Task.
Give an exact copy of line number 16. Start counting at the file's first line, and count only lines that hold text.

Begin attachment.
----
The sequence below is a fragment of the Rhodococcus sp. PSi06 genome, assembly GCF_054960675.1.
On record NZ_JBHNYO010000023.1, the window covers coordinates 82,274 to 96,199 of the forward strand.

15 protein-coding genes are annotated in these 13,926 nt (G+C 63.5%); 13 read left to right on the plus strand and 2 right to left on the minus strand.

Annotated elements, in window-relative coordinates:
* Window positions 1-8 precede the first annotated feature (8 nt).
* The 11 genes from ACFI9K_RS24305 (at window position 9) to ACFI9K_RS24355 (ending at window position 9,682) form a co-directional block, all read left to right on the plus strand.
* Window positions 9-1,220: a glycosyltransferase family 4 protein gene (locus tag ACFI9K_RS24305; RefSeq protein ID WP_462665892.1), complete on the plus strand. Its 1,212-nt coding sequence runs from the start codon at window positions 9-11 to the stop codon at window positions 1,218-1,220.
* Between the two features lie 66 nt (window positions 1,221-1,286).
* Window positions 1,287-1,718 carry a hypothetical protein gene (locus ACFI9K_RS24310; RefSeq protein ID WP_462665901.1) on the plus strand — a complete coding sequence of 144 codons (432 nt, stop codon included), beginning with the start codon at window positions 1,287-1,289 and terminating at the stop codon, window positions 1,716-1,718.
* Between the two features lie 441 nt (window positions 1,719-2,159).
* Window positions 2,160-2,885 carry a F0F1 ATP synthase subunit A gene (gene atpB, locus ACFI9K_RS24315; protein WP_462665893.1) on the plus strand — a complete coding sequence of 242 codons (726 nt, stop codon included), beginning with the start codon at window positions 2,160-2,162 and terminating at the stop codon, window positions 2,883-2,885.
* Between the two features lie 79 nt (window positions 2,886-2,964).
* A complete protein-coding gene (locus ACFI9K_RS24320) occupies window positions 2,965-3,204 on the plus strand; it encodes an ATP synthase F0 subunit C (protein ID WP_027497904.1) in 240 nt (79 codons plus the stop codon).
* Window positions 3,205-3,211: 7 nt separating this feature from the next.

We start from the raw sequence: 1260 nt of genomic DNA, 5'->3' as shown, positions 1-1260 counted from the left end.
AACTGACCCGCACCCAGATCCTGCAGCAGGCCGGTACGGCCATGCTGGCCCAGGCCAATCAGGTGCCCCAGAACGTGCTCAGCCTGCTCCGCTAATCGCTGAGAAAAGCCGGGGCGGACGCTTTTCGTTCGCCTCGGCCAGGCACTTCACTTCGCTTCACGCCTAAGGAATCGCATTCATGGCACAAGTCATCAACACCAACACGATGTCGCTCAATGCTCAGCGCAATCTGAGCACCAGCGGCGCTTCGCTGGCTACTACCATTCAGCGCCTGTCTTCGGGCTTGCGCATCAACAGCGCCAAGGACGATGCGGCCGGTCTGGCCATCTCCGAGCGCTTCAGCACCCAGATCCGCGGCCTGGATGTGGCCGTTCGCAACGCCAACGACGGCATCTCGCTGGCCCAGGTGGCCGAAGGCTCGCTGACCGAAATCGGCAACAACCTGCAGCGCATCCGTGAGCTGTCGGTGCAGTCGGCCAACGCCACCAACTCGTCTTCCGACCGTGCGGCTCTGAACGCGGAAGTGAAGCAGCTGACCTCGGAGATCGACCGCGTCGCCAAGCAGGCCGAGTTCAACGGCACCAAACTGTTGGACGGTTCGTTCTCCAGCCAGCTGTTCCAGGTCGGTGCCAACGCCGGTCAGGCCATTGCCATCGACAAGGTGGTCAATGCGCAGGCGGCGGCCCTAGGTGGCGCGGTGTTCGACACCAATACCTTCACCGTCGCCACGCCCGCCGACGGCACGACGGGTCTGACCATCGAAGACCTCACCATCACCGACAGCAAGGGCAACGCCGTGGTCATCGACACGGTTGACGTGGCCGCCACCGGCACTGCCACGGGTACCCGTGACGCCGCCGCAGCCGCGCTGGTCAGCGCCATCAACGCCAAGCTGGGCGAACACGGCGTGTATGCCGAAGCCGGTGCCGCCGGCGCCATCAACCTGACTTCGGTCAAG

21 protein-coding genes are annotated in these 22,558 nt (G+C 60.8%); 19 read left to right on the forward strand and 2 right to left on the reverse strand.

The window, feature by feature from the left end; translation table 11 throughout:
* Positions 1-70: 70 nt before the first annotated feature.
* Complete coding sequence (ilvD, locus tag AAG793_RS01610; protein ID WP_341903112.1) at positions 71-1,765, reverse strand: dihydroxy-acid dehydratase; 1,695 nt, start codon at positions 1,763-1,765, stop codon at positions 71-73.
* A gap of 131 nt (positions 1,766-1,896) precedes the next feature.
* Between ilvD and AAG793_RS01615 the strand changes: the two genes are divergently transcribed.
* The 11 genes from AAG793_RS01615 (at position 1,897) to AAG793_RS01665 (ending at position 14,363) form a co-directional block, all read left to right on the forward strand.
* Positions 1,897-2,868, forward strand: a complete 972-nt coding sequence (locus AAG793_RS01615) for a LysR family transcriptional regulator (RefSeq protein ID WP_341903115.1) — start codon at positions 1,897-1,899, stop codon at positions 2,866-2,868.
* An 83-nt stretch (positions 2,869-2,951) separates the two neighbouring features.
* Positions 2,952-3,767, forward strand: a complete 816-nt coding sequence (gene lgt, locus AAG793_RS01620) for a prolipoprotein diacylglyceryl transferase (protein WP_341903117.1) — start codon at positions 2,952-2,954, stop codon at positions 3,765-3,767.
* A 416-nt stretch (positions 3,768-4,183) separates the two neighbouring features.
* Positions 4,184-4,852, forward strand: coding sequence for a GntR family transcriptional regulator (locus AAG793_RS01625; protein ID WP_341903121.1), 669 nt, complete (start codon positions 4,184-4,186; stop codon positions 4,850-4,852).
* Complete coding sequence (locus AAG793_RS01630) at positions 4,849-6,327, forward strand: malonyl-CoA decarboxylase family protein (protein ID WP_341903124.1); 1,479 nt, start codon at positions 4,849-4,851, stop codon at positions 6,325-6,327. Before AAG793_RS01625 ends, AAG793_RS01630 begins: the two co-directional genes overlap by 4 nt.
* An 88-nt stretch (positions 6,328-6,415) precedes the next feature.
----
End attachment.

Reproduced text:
AACTGACCCGCACCCAGATCCTGCAGCAGGCCGGTACGGCCATGCTGGCCCAGGCCAATCAGGTGCCCCAGAACGTGCTCAGCCTGCTCCGCTAATCGCTGAGAAAAGCCGGGGCGGACGCTTTTCGTTCGCCTCGGCCAGGCACTTCACTTCGCTTCACGCCTAAGGAATCGCATTCATGGCACAAGTCATCAACACCAACACGATGTCGCTCAATGCTCAGCGCAATCTGAGCACCAGCGGCGCTTCGCTGGCTACTACCATTCAGCGCCTGTCTTCGGGCTTGCGCATCAACAGCGCCAAGGACGATGCGGCCGGTCTGGCCATCTCCGAGCGCTTCAGCACCCAGATCCGCGGCCTGGATGTGGCCGTTCGCAACGCCAACGACGGCATCTCGCTGGCCCAGGTGGCCGAAGGCTCGCTGACCGAAATCGGCAACAACCTGCAGCGCATCCGTGAGCTGTCGGTGCAGTCGGCCAACGCCACCAACTCGTCTTCCGACCGTGCGGCTCTGAACGCGGAAGTGAAGCAGCTGACCTCGGAGATCGACCGCGTCGCCAAGCAGGCCGAGTTCAACGGCACCAAACTGTTGGACGGTTCGTTCTCCAGCCAGCTGTTCCAGGTCGGTGCCAACGCCGGTCAGGCCATTGCCATCGACAAGGTGGTCAATGCGCAGGCGGCGGCCCTAGGTGGCGCGGTGTTCGACACCAATACCTTCACCGTCGCCACGCCCGCCGACGGCACGACGGGTCTGACCATCGAAGACCTCACCATCACCGACAGCAAGGGCAACGCCGTGGTCATCGACACGGTTGACGTGGCCGCCACCGGCACTGCCACGGGTACCCGTGACGCCGCCGCAGCCGCGCTGGTCAGCGCCATCAACGCCAAGCTGGGCGAACACGGCGTGTATGCCGAAGCCGGTGCCGCCGGCGCCATCAACCTGACTTCGGTCAAG